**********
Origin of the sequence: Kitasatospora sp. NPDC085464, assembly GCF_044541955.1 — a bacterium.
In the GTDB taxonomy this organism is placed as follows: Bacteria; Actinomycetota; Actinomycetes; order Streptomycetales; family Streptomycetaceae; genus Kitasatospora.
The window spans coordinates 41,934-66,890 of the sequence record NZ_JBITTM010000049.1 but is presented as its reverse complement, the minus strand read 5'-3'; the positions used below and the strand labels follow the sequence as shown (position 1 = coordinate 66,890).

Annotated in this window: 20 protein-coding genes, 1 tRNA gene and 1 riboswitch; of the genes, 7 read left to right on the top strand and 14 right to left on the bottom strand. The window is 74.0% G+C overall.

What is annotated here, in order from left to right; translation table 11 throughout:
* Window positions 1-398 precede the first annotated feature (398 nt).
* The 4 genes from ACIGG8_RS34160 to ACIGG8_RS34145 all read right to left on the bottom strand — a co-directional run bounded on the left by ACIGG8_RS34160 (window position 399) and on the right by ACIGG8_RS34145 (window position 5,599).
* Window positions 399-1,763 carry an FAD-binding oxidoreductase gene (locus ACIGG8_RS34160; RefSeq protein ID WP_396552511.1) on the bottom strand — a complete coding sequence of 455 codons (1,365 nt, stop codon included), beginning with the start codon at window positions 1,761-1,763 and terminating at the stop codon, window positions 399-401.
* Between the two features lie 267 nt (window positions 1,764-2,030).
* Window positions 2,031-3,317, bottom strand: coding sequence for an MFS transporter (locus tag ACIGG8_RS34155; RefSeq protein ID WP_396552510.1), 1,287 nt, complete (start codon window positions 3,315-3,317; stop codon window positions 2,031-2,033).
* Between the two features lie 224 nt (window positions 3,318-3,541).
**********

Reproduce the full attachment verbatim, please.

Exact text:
Origin of the sequence: Kitasatospora sp. NPDC085464, assembly GCF_044541955.1 — a bacterium.
In the GTDB taxonomy this organism is placed as follows: Bacteria; Actinomycetota; Actinomycetes; order Streptomycetales; family Streptomycetaceae; genus Kitasatospora.
The window spans coordinates 41,934-66,890 of the sequence record NZ_JBITTM010000049.1 but is presented as its reverse complement, the minus strand read 5'-3'; the positions used below and the strand labels follow the sequence as shown (position 1 = coordinate 66,890).

Annotated in this window: 20 protein-coding genes, 1 tRNA gene and 1 riboswitch; of the genes, 7 read left to right on the top strand and 14 right to left on the bottom strand. The window is 74.0% G+C overall.

What is annotated here, in order from left to right; translation table 11 throughout:
* Window positions 1-398 precede the first annotated feature (398 nt).
* The 4 genes from ACIGG8_RS34160 to ACIGG8_RS34145 all read right to left on the bottom strand — a co-directional run bounded on the left by ACIGG8_RS34160 (window position 399) and on the right by ACIGG8_RS34145 (window position 5,599).
* Window positions 399-1,763 carry an FAD-binding oxidoreductase gene (locus ACIGG8_RS34160; RefSeq protein ID WP_396552511.1) on the bottom strand — a complete coding sequence of 455 codons (1,365 nt, stop codon included), beginning with the start codon at window positions 1,761-1,763 and terminating at the stop codon, window positions 399-401.
* Between the two features lie 267 nt (window positions 1,764-2,030).
* Window positions 2,031-3,317, bottom strand: coding sequence for an MFS transporter (locus tag ACIGG8_RS34155; RefSeq protein ID WP_396552510.1), 1,287 nt, complete (start codon window positions 3,315-3,317; stop codon window positions 2,031-2,033).
* Between the two features lie 224 nt (window positions 3,318-3,541).